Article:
The European Space Agency's BepiColombo spacecraft took off from Kourou, French Guyana on October 20, 2019, on its way to Mercury. To reduce its speed for the proper trajectory to Mercury, BepiColombo executed a "gravity-assist flyby," slinging itself around the Earth before leaving home. Over the course of its 34-minute flyby, its two data recorders captured five data sets that Italy's National Institute for Astrophysics (INAF) enhanced and converted into sound waves.
Into and out of Earth's shadow
In April, BepiColombo began its closest approach to Earth, ranging from 256,393 kilometers (159,315 miles) to 129,488 kilometers (80,460 miles) away. The audio above starts as BepiColombo begins to sneak into the Earth's shadow facing away from the sun.
The data was captured by BepiColombo's Italian Spring Accelerometer (ISA) instrument. Says Carmelo Magnafico of the ISA team, "When the spacecraft enters the shadow and the force of the Sun disappears, we can hear a slight vibration. The solar panels, previously flexed by the Sun, then find a new balance. Upon exiting the shadow, we can hear the effect again."
In addition to making for some cool sounds, the phenomenon allowed the ISA team to confirm just how sensitive their instrument is. "This is an extraordinary situation," says Carmelo. "Since we started the cruise, we have only been in direct sunshine, so we did not have the possibility to check effectively whether our instrument is measuring the variations of the force of the sunlight."
When the craft arrives at Mercury, the ISA will be tasked with studying the planets gravity.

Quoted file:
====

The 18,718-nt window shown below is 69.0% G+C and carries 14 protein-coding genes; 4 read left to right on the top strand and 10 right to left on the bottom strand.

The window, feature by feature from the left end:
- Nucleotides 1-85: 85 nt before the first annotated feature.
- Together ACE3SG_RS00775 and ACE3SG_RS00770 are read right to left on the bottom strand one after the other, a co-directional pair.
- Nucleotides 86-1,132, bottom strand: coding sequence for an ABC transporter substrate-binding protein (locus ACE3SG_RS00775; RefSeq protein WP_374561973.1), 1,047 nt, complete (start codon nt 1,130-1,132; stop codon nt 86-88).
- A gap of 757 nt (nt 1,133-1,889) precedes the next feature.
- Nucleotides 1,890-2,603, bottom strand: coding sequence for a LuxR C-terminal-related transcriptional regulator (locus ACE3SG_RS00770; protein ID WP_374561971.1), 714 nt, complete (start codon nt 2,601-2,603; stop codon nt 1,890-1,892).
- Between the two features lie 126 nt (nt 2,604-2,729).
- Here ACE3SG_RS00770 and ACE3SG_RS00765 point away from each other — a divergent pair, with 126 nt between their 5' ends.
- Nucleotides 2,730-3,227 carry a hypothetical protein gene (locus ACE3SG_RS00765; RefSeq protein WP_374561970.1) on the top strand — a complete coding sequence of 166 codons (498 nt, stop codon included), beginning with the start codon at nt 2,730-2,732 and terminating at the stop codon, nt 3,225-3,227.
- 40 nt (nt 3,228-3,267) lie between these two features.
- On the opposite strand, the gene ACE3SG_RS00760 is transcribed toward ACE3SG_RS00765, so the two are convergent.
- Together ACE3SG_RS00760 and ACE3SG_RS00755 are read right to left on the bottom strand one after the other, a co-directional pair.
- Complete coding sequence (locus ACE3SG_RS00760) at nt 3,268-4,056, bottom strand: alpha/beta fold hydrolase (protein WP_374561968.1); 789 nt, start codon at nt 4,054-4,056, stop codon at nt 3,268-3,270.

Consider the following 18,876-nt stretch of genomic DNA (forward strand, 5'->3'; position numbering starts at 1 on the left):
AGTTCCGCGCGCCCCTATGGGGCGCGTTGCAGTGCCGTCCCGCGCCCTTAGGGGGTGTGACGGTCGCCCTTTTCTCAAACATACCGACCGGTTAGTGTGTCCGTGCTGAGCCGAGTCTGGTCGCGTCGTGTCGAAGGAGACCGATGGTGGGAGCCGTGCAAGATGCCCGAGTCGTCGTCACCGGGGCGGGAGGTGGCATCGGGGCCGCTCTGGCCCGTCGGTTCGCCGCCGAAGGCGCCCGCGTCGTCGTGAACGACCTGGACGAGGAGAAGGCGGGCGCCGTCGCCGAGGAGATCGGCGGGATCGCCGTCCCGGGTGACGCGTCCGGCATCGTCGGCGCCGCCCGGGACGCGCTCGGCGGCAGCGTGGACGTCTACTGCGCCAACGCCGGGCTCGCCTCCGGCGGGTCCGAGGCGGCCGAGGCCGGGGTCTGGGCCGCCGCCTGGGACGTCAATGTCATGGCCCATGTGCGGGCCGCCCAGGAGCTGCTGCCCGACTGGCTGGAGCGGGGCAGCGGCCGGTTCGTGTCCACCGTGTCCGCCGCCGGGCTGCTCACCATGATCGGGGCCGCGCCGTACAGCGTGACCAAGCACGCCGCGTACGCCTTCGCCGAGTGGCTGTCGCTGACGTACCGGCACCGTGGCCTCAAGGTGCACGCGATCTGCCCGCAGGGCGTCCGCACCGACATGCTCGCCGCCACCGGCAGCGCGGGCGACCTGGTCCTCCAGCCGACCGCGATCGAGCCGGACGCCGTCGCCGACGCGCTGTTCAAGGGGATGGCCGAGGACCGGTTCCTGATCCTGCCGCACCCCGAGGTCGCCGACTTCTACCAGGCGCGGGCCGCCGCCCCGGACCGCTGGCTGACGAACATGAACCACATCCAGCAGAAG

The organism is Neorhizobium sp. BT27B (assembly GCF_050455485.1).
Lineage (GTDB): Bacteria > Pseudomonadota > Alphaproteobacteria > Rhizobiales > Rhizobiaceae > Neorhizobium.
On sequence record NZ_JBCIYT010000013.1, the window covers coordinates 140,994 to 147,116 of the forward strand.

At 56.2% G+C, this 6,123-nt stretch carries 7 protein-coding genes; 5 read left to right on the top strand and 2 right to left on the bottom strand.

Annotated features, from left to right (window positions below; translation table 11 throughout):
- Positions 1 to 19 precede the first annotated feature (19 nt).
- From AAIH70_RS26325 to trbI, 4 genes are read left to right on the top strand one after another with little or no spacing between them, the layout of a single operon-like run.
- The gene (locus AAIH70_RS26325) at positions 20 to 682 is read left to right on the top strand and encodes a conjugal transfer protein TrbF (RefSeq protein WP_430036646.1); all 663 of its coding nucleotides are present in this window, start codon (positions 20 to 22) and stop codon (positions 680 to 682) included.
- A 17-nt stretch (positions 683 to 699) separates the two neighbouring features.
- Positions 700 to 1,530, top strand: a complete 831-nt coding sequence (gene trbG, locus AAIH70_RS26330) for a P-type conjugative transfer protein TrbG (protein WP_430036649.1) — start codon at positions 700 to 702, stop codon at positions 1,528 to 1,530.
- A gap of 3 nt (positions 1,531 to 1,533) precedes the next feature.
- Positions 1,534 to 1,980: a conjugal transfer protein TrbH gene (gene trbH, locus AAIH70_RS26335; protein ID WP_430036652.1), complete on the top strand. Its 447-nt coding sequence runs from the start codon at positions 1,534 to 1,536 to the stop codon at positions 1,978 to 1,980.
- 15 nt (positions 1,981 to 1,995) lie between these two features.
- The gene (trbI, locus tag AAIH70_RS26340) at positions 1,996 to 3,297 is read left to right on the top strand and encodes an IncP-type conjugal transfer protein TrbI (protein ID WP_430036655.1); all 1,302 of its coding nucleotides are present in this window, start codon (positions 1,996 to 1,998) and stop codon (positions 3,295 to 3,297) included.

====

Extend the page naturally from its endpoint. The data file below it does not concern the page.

The second clip is derived from data captured by BepiColombo's MPO-MAG magnetometer, AKA MERMAG, as the craft traveled through Earth's magnetosphere, the area surrounding the planet that's determined by the its magnetic field.
BepiColombo eventually entered the hellish mangentosheath, the region battered by cosmic plasma from the sun before the craft passed into the relatively peaceful magentopause that marks the transition between the magnetosphere and Earth's own magnetic field.
MERMAG will map Mercury's magnetosphere, as well as the magnetic state of the planet's interior. As a secondary objective, it will assess the interaction of the solar wind, Mercury's magnetic field, and the planet, analyzing the dynamics of the magnetosphere and its interaction with Mercury.
Recording session over, BepiColombo is now slipping through space silently with its arrival at Mercury planned for 2025.
Erin Meyer explains the keeper test and how it can make or break a team.
- There are numerous strategies for building and maintaining a high-performing team, but unfortunately they are not plug-and-play. What works for some companies will not necessarily work for others. Erin Meyer, co-author of No Rules Rules: Netflix and the Culture of Reinvention, shares one alternative employed by one of the largest tech and media services companies in the world.
- Instead of the 'Rank and Yank' method once used by GE, Meyer explains how Netflix managers use the 'keeper test' to determine if employees are crucial pieces of the larger team and are worth fighting to keep.
- "An individual performance problem is a systemic problem that impacts the entire team," she says. This is a valuable lesson that could determine whether the team fails or whether an organization advances to the next level.